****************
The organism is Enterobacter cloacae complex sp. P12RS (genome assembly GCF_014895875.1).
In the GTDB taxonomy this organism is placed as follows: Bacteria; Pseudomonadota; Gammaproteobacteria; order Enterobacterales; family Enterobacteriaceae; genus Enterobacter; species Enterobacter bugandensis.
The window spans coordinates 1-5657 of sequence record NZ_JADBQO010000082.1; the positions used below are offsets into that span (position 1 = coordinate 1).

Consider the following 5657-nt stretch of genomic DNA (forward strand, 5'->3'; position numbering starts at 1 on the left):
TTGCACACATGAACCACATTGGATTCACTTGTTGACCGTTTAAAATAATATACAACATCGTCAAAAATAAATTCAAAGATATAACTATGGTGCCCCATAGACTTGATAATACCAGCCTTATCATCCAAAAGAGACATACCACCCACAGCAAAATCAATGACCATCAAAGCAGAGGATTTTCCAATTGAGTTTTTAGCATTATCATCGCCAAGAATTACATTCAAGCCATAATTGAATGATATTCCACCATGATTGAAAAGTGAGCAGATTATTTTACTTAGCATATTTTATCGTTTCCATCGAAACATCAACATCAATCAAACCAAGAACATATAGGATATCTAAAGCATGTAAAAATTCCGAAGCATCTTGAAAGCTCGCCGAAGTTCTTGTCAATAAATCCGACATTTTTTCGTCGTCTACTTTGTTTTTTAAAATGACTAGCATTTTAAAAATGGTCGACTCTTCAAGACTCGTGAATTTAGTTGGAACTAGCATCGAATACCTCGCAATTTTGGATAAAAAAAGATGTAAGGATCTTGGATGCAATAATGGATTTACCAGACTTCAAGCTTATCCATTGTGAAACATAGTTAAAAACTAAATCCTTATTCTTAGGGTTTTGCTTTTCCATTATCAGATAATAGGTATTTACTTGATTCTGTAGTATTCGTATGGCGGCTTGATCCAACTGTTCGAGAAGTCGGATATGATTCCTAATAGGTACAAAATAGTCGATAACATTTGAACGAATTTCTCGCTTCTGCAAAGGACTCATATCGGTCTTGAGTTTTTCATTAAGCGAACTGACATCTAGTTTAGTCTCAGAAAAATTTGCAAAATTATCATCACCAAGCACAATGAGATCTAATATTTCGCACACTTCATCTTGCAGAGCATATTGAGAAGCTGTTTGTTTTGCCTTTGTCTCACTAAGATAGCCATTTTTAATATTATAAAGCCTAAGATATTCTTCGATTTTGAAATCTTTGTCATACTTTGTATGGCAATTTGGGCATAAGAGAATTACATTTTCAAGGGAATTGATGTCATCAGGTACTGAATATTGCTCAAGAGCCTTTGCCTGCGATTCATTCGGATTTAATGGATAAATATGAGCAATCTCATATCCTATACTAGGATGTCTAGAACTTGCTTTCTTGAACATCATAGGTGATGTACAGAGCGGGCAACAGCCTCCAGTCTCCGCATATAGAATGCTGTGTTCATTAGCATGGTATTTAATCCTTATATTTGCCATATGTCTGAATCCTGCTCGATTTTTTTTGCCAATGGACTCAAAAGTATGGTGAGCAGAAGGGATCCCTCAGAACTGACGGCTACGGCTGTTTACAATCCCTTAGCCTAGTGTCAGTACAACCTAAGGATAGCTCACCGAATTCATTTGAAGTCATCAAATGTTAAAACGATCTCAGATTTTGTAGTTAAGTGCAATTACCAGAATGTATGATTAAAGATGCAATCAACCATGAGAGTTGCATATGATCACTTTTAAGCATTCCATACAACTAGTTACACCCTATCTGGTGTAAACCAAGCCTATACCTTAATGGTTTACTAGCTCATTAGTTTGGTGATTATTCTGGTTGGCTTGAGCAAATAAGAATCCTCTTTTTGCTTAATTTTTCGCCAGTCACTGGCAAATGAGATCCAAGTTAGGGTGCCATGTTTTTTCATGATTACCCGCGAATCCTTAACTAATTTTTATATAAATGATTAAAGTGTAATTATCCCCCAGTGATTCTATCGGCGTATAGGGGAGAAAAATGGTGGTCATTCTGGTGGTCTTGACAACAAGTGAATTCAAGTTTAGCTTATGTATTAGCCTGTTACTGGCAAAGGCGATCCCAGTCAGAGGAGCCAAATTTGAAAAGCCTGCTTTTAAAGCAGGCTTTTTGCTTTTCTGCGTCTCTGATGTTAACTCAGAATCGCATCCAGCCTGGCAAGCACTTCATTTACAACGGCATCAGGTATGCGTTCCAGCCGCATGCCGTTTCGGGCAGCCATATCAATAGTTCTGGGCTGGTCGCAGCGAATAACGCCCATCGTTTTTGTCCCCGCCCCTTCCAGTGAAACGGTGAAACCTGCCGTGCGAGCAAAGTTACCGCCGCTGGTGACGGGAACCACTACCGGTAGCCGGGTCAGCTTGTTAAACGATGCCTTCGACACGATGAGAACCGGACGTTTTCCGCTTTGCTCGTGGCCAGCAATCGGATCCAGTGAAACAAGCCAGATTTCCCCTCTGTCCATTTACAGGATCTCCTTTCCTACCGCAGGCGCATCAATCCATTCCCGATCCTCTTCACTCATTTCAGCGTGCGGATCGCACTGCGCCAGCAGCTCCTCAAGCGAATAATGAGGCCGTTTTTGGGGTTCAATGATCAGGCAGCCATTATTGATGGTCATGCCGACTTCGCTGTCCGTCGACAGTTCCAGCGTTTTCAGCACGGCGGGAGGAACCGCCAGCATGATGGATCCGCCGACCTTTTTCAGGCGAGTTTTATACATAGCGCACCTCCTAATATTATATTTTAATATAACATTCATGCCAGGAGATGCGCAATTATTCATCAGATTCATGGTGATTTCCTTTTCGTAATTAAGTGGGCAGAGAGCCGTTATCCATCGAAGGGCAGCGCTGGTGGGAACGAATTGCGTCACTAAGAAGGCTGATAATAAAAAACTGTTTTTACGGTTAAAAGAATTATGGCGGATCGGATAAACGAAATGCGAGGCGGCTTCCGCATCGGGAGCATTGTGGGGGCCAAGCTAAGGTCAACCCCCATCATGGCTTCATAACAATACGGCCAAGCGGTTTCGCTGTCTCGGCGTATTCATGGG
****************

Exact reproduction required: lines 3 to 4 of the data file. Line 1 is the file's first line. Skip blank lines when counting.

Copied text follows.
The window spans coordinates 1-5657 of sequence record NZ_JADBQO010000082.1; the positions used below are offsets into that span (position 1 = coordinate 1).

Consider the following 5657-nt stretch of genomic DNA (forward strand, 5'->3'; position numbering starts at 1 on the left):